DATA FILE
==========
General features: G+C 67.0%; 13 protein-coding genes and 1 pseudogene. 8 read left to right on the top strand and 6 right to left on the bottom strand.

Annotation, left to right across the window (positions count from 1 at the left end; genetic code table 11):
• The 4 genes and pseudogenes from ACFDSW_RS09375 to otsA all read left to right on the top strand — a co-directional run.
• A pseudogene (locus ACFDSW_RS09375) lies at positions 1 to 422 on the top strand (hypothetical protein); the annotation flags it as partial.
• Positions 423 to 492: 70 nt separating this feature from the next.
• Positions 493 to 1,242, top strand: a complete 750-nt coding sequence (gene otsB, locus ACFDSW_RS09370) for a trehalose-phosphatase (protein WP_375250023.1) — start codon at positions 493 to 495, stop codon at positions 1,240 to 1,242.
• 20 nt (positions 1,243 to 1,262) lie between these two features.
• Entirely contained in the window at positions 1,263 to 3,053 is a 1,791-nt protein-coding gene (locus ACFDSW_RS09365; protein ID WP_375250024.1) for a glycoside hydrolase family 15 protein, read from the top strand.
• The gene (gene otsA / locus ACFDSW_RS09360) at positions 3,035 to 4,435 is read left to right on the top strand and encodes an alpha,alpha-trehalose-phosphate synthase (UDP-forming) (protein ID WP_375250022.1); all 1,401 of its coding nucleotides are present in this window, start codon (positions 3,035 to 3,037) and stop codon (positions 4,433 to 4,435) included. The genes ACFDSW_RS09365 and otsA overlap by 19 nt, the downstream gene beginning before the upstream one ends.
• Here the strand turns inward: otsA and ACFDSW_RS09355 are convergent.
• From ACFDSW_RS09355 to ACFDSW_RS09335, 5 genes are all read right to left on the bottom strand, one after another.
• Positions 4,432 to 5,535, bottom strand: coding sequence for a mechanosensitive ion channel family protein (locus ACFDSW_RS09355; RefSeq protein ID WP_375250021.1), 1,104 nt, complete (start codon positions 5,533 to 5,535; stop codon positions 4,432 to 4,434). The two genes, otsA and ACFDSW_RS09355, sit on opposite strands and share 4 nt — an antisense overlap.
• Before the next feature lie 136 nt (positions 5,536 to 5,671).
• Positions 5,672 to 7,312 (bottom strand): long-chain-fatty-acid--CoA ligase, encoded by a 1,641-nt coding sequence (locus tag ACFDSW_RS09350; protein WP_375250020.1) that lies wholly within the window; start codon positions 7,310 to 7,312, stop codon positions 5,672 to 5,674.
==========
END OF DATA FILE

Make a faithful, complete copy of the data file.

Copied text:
General features: G+C 67.0%; 13 protein-coding genes and 1 pseudogene. 8 read left to right on the top strand and 6 right to left on the bottom strand.

Annotation, left to right across the window (positions count from 1 at the left end; genetic code table 11):
• The 4 genes and pseudogenes from ACFDSW_RS09375 to otsA all read left to right on the top strand — a co-directional run.
• A pseudogene (locus ACFDSW_RS09375) lies at positions 1 to 422 on the top strand (hypothetical protein); the annotation flags it as partial.
• Positions 423 to 492: 70 nt separating this feature from the next.
• Positions 493 to 1,242, top strand: a complete 750-nt coding sequence (gene otsB, locus ACFDSW_RS09370) for a trehalose-phosphatase (protein WP_375250023.1) — start codon at positions 493 to 495, stop codon at positions 1,240 to 1,242.
• 20 nt (positions 1,243 to 1,262) lie between these two features.
• Entirely contained in the window at positions 1,263 to 3,053 is a 1,791-nt protein-coding gene (locus ACFDSW_RS09365; protein ID WP_375250024.1) for a glycoside hydrolase family 15 protein, read from the top strand.
• The gene (gene otsA / locus ACFDSW_RS09360) at positions 3,035 to 4,435 is read left to right on the top strand and encodes an alpha,alpha-trehalose-phosphate synthase (UDP-forming) (protein ID WP_375250022.1); all 1,401 of its coding nucleotides are present in this window, start codon (positions 3,035 to 3,037) and stop codon (positions 4,433 to 4,435) included. The genes ACFDSW_RS09365 and otsA overlap by 19 nt, the downstream gene beginning before the upstream one ends.
• Here the strand turns inward: otsA and ACFDSW_RS09355 are convergent.
• From ACFDSW_RS09355 to ACFDSW_RS09335, 5 genes are all read right to left on the bottom strand, one after another.
• Positions 4,432 to 5,535, bottom strand: coding sequence for a mechanosensitive ion channel family protein (locus ACFDSW_RS09355; RefSeq protein ID WP_375250021.1), 1,104 nt, complete (start codon positions 5,533 to 5,535; stop codon positions 4,432 to 4,434). The two genes, otsA and ACFDSW_RS09355, sit on opposite strands and share 4 nt — an antisense overlap.
• Before the next feature lie 136 nt (positions 5,536 to 5,671).
• Positions 5,672 to 7,312 (bottom strand): long-chain-fatty-acid--CoA ligase, encoded by a 1,641-nt coding sequence (locus tag ACFDSW_RS09350; protein WP_375250020.1) that lies wholly within the window; start codon positions 7,310 to 7,312, stop codon positions 5,672 to 5,674.